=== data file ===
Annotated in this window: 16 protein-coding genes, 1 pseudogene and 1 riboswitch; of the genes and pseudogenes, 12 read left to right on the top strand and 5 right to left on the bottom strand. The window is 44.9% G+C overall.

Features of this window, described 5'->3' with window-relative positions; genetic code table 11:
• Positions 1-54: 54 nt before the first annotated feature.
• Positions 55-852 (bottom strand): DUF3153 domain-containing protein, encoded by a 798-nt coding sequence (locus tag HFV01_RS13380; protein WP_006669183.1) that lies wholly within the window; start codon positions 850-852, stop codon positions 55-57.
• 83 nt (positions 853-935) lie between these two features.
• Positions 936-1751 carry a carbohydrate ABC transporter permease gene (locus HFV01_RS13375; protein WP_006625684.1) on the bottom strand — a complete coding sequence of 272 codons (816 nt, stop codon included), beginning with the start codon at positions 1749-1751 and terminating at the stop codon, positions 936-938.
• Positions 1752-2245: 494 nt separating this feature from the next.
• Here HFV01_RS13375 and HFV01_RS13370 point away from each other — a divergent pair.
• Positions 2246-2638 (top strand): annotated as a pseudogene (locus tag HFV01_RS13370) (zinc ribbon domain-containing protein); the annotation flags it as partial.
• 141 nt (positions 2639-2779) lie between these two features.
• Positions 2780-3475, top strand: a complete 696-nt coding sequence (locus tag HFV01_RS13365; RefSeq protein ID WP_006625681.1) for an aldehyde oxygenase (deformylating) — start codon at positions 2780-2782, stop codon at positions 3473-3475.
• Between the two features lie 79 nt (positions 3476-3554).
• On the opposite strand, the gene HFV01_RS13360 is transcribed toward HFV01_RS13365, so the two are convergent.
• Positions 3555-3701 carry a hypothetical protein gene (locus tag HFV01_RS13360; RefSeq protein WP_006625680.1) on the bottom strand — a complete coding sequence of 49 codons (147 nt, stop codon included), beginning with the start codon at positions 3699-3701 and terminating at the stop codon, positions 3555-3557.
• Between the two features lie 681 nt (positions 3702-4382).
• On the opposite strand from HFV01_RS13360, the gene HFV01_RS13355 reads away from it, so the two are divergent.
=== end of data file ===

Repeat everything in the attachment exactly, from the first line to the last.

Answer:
Annotated in this window: 16 protein-coding genes, 1 pseudogene and 1 riboswitch; of the genes and pseudogenes, 12 read left to right on the top strand and 5 right to left on the bottom strand. The window is 44.9% G+C overall.

Features of this window, described 5'->3' with window-relative positions; genetic code table 11:
• Positions 1-54: 54 nt before the first annotated feature.
• Positions 55-852 (bottom strand): DUF3153 domain-containing protein, encoded by a 798-nt coding sequence (locus tag HFV01_RS13380; protein WP_006669183.1) that lies wholly within the window; start codon positions 850-852, stop codon positions 55-57.
• 83 nt (positions 853-935) lie between these two features.
• Positions 936-1751 carry a carbohydrate ABC transporter permease gene (locus HFV01_RS13375; protein WP_006625684.1) on the bottom strand — a complete coding sequence of 272 codons (816 nt, stop codon included), beginning with the start codon at positions 1749-1751 and terminating at the stop codon, positions 936-938.
• Positions 1752-2245: 494 nt separating this feature from the next.
• Here HFV01_RS13375 and HFV01_RS13370 point away from each other — a divergent pair.
• Positions 2246-2638 (top strand): annotated as a pseudogene (locus tag HFV01_RS13370) (zinc ribbon domain-containing protein); the annotation flags it as partial.
• 141 nt (positions 2639-2779) lie between these two features.
• Positions 2780-3475, top strand: a complete 696-nt coding sequence (locus tag HFV01_RS13365; RefSeq protein ID WP_006625681.1) for an aldehyde oxygenase (deformylating) — start codon at positions 2780-2782, stop codon at positions 3473-3475.
• Between the two features lie 79 nt (positions 3476-3554).
• On the opposite strand, the gene HFV01_RS13360 is transcribed toward HFV01_RS13365, so the two are convergent.
• Positions 3555-3701 carry a hypothetical protein gene (locus tag HFV01_RS13360; RefSeq protein WP_006625680.1) on the bottom strand — a complete coding sequence of 49 codons (147 nt, stop codon included), beginning with the start codon at positions 3699-3701 and terminating at the stop codon, positions 3555-3557.
• Between the two features lie 681 nt (positions 3702-4382).
• On the opposite strand from HFV01_RS13360, the gene HFV01_RS13355 reads away from it, so the two are divergent.